Can I see another's woe,
And not be in sorrow, too?
Can I see another's
And not seek for kind relief?
This entire section focuses
on reaching out and helping others who grieve.
December may be the "most
wonderful time of the year" but it can also be the most painful for those who grieve. The Gift of Love considers ways to help your grieving friend during the holiday season.
do not grieve the same as adults. December's Child briefly looks at the developmental needs of children and offers ways to support a grieving child during the
Older adults experience multiple losses over a lifetime. They may also have several losses that occur
in rapid succession, such as the death of a spouse, family member or cherished pet, failing health and the ensuing loss of
independence. In other words, seniors absorb "layers of loss." Read Grief Support for Older Adults for ways to help the aging griever.
Compassion: The Inner Light
The root word of compassion is the Latin cum patior meaning to suffer with or to
be passionate for someone else’s well-being.(1) Compassion is more than the simple act of caring. It leads us to go
where it hurts, to enter places of pain and to share in brokenness, fear and confusion. Compassion means full immersion in
the human condition including sorrow and loss.
Compassion is sometimes regarded as a type of sentimental pity
towards those less fortunate: the sick, the poor, or the mentally ill. This kind of thinking taints compassion with the sour
odor of superiority. Such pity is condescension and is applied to emphasize the differences between us. To discover for yourself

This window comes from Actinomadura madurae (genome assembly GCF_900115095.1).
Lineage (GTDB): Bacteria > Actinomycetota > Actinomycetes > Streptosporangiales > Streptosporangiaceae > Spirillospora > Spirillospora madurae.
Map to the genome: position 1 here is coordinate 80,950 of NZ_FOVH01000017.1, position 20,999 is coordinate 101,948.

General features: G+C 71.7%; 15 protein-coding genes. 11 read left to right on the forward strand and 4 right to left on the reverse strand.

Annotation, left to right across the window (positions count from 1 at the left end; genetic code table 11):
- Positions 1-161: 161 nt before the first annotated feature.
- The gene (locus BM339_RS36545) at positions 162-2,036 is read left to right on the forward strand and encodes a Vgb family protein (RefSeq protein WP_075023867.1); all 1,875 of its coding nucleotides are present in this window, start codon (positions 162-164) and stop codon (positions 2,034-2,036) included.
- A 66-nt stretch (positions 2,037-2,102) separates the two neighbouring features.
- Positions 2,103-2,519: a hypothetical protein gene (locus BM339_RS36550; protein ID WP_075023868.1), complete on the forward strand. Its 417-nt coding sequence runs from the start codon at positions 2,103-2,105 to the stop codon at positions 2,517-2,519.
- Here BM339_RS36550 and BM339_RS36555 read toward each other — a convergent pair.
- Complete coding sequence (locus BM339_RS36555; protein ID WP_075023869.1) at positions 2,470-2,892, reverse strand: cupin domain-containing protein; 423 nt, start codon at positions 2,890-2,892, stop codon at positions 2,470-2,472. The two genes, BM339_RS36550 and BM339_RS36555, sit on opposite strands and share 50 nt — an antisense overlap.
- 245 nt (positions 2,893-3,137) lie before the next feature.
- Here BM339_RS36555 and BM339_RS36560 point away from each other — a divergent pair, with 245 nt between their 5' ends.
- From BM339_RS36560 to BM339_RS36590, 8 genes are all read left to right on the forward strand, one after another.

if you engage in pity or compassion, ask this question: When I help another, do I feel superior or humble?
is not a mere quiet sympathy with others because compassion always requires action. We no longer offer help because we are
supposed to, or give aid with the expectation of getting something in return. We do not reach out to another soul in pain
because it shows how "evolved" we are, but because it is the compassionate thing to do.
located in the heart, the place of our healing. The more hurts we have encountered, the more potential we have to be compassionate.
As we seek to embrace the meaning of our own pain, we discover a healing light and open up to the suffering around us. We
begin to understand people and events in a new way. Difficult situations no longer baffle us. This new understanding of how
to help others allows us to reveal our compassion--the outward expression of our inner light.
1. Webster’s II New Collegiate Dictionary,
Margery S. Berube, Editor. Boston: Houghton Mifflin Company, 2001, page 228.